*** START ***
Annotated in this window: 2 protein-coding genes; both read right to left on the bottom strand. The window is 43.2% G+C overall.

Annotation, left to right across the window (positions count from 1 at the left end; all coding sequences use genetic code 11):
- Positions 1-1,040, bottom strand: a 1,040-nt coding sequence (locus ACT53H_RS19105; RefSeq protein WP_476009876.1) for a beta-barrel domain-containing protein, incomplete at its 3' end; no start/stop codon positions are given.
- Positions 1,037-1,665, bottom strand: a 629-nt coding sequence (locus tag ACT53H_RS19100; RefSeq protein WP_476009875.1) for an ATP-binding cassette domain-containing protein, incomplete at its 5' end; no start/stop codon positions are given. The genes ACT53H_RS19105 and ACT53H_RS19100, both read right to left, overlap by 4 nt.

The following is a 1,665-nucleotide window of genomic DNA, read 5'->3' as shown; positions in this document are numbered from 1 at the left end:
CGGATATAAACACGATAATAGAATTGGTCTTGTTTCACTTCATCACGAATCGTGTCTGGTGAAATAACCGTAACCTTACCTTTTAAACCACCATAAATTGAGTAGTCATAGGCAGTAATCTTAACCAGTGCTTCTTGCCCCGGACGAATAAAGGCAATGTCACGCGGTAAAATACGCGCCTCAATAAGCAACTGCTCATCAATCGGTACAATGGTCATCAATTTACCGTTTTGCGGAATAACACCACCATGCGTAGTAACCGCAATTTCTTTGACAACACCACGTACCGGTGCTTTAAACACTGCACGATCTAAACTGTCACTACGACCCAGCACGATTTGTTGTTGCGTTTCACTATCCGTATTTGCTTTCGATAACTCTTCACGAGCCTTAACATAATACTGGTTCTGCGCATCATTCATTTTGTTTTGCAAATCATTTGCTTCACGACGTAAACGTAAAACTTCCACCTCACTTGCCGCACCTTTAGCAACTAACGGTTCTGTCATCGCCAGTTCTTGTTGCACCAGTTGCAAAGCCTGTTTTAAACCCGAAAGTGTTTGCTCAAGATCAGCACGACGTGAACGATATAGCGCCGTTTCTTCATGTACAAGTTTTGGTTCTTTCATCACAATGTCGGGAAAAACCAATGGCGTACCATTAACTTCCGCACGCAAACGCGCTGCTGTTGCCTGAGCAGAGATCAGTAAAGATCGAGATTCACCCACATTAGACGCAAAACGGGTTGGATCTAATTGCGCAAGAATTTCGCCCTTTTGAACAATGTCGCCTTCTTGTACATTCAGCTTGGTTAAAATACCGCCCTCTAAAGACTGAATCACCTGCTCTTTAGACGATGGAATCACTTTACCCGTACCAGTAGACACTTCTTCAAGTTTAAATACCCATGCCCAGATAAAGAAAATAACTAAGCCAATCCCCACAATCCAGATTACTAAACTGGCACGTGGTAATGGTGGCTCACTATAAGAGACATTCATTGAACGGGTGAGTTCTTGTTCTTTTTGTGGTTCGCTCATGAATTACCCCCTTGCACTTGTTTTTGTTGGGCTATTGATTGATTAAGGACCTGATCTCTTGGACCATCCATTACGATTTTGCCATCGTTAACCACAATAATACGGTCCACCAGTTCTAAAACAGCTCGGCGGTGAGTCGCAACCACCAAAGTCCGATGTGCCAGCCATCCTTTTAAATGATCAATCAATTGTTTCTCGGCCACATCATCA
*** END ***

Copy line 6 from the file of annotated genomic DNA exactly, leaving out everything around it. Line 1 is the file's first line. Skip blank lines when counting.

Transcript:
CGGATATAAACACGATAATAGAATTGGTCTTGTTTCACTTCATCACGAATCGTGTCTGGTGAAATAACCGTAACCTTACCTTTTAAACCACCATAAATTGAGTAGTCATAGGCAGTAATCTTAACCAGTGCTTCTTGCCCCGGACGAATAAAGGCAATGTCACGCGGTAAAATACGCGCCTCAATAAGCAACTGCTCATCAATCGGTACAATGGTCATCAATTTACCGTTTTGCGGAATAACACCACCATGCGTAGTAACCGCAATTTCTTTGACAACACCACGTACCGGTGCTTTAAACACTGCACGATCTAAACTGTCACTACGACCCAGCACGATTTGTTGTTGCGTTTCACTATCCGTATTTGCTTTCGATAACTCTTCACGAGCCTTAACATAATACTGGTTCTGCGCATCATTCATTTTGTTTTGCAAATCATTTGCTTCACGACGTAAACGTAAAACTTCCACCTCACTTGCCGCACCTTTAGCAACTAACGGTTCTGTCATCGCCAGTTCTTGTTGCACCAGTTGCAAAGCCTGTTTTAAACCCGAAAGTGTTTGCTCAAGATCAGCACGACGTGAACGATATAGCGCCGTTTCTTCATGTACAAGTTTTGGTTCTTTCATCACAATGTCGGGAAAAACCAATGGCGTACCATTAACTTCCGCACGCAAACGCGCTGCTGTTGCCTGAGCAGAGATCAGTAAAGATCGAGATTCACCCACATTAGACGCAAAACGGGTTGGATCTAATTGCGCAAGAATTTCGCCCTTTTGAACAATGTCGCCTTCTTGTACATTCAGCTTGGTTAAAATACCGCCCTCTAAAGACTGAATCACCTGCTCTTTAGACGATGGAATCACTTTACCCGTACCAGTAGACACTTCTTCAAGTTTAAATACCCATGCCCAGATAAAGAAAATAACTAAGCCAATCCCCACAATCCAGATTACTAAACTGGCACGTGGTAATGGTGGCTCACTATAAGAGACATTCATTGAACGGGTGAGTTCTTGTTCTTTTTGTGGTTCGCTCATGAATTACCCCCTTGCACTTGTTTTTGTTGGGCTATTGATTGATTAAGGACCTGATCTCTTGGACCATCCATTACGATTTTGCCATCGTTAACCACAATAATACGGTCCACCAGTTCTAAAACAGCTCGGCGGTGAGTCGCAACCACCAAAGTCCGATGTGCCAGCCATCCTTTTAAATGATCAATCAATTGTTTCTCGGCCACATCATCA